Below is the text of the statement made today – March 13 – by Ambassador Alexander Shulgin to the Organisation for the Prohibition of Chemical Weapons at the Hague. Those who believe it’s safe and even fun to continue the path of empty provocation and inflammatory rhetoric over this business would do well to read Shulgin’s icily formal response, and ask themselves if they may be taking things too far this time
In connection with the vicious attacks launched by British officials in London, as well as the statement by the head of the British delegation to the OPCW with regard to Russia concerning the suspicious story of two persons poisoned with a toxic agent in Salisbury, we would like to state the following.
The British authorities’ unfounded accusations of Russia’s alleged involvement in using poisonous agents on their territory are absolutely unacceptable. Our British colleagues should recall that Russia and the United Kingdom are members of the OPCW which is one of the most successful and effective disarmament and non-proliferation mechanisms. We call upon them to abandon the language of ultimatums and threats and return to the legal framework of the chemical convention, which makes it possible to resolve this kind of situation.
If London does have serious reasons to suspect Russia of violating the CWC – and the statement read by distinguished Ambassador Peter Wilson indicates directly that this is so – we suggest that Britain immediately avail itself of the procedures provided for by paragraph 2 of Article 9 of the CWC. They make it possible, on a bilateral basis, to officially contact us for clarifications regarding any issues that raise doubts or concerns.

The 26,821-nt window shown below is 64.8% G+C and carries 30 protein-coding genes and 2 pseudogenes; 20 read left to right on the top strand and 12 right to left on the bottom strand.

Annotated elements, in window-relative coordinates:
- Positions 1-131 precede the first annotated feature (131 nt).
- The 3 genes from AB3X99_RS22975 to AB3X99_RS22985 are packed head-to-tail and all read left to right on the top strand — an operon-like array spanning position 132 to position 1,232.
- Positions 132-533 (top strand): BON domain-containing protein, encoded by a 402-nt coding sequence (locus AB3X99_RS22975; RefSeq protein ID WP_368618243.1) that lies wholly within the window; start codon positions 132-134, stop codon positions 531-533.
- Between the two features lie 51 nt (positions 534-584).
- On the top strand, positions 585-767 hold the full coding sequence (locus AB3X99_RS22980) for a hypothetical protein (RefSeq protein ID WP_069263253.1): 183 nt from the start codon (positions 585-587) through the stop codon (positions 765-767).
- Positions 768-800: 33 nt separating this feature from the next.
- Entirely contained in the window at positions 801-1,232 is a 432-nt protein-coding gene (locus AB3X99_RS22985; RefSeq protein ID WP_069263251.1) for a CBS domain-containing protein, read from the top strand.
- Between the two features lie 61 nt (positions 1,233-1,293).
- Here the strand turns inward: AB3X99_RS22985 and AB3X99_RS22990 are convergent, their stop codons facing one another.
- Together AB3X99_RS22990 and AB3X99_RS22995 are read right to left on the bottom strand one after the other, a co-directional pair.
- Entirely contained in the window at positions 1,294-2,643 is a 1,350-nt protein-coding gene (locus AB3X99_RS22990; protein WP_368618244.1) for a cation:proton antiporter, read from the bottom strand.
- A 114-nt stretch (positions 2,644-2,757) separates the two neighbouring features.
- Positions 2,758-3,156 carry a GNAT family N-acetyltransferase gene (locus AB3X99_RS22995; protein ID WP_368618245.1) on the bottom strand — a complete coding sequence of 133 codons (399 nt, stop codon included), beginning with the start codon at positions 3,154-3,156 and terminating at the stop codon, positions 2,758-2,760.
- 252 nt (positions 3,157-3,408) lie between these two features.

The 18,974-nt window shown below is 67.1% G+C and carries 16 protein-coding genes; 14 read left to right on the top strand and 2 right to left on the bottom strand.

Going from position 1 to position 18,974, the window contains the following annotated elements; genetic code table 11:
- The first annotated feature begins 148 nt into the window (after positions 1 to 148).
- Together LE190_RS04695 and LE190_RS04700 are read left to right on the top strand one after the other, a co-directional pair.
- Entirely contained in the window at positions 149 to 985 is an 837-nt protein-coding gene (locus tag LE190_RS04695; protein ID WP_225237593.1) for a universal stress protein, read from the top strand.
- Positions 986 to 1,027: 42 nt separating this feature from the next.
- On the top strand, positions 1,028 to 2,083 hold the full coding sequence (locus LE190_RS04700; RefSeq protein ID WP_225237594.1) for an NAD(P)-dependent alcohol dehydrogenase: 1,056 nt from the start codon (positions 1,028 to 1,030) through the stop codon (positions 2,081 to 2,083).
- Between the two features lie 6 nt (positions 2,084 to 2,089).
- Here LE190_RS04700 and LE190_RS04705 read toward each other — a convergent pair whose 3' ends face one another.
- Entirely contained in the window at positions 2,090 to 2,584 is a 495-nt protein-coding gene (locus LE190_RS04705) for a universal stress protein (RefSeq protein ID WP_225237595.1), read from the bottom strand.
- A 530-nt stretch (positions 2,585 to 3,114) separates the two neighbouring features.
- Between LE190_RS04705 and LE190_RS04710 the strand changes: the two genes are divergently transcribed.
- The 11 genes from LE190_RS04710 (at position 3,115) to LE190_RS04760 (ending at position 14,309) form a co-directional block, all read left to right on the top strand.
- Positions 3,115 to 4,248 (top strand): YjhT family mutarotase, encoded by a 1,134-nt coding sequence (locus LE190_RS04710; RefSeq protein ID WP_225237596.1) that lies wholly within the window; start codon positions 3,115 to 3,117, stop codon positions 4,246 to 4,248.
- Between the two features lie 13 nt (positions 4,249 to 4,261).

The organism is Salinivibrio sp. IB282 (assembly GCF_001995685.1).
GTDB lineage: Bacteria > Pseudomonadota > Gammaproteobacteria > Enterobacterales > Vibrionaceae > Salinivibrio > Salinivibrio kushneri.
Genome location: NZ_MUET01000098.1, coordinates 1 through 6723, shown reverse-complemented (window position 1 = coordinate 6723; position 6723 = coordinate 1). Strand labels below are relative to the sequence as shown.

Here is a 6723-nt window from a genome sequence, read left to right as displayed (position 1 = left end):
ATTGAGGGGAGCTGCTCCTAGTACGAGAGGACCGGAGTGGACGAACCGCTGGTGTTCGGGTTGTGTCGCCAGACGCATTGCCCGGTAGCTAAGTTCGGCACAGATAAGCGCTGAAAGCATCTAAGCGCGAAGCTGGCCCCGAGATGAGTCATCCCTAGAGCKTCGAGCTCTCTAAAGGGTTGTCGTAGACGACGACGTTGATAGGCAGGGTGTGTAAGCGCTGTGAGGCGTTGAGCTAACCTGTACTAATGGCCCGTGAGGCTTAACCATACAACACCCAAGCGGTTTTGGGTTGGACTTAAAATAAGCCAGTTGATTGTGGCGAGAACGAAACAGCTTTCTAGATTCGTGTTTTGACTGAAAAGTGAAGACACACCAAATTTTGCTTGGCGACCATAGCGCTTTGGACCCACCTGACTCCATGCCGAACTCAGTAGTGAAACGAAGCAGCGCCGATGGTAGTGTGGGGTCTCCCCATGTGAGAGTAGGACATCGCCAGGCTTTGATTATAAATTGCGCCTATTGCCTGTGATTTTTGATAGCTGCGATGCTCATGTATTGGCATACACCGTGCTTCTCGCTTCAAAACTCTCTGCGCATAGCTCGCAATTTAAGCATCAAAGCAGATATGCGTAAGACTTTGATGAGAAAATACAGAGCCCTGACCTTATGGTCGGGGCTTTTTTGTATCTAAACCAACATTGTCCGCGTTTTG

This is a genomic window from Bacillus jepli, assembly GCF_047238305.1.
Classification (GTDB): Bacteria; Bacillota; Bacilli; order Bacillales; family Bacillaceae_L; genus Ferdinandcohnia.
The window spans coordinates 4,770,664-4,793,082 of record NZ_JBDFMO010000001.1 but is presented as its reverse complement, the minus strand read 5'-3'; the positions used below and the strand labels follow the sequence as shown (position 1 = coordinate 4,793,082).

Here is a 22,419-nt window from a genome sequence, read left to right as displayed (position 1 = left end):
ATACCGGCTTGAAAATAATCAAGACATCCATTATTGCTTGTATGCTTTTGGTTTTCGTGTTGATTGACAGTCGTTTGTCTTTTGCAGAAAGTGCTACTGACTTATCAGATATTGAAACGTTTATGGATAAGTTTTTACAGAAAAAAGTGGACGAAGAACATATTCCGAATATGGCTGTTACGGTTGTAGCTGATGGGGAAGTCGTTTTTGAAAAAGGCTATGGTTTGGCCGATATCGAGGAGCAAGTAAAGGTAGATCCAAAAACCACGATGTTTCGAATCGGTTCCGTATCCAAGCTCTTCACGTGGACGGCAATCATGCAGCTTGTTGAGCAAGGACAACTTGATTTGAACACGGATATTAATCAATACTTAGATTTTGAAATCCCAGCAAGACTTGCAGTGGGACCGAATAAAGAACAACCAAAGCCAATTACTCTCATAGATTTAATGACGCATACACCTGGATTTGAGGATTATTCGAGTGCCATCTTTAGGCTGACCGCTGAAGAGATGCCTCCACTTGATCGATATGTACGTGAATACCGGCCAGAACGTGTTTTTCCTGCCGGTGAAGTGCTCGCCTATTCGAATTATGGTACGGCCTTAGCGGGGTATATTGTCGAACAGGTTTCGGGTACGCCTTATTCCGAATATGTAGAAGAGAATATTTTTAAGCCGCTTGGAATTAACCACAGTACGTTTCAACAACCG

We would also like to emphasise that such clarifications under the Convention are provided to the requesting member state as soon as possible, but in any case no later than 10 days following receipt of the request. As such, the ultimatum’s demand that information be provided immediately, by the end of today, is absolutely unacceptable.
Our British colleagues should save their propaganda fervour and slogans for their unenlightened domestic audience, where perhaps they will have some effect. Here, within the walls of a specialised international organisation, such as the OPCW, one must use facts and nothing but the facts. Stop fomenting hysteria, go ahead and officially formalise your request to begin consultations with us in order to clarify the situation.
A fair warning, we will require material evidence of the alleged Russian trace in this high-profile case. Britain’s allegations that they have everything, and their world-famous scientists have irrefutable data, but they will not give us anything, will not be taken into account. For us, this will mean that London has nothing substantial to show, and all its loud accusations are nothing but fiction and another instance of the dirty information war being waged on Russia.
Sooner or later, they will have to be held accountable for their lies.
In addition, in this particular case, it would be legitimate for the British side to seek assistance from the OPCW Technical Secretariat in conducting an independent laboratory analysis of the available samples that allegedly show traces of nerve agents in Salisbury.
Thank you, Mr Chairperson.
We ask you to circulate this statement as an official document of the 87th session of the OPCW’s Executive Council and post it on the Organisation’s external server.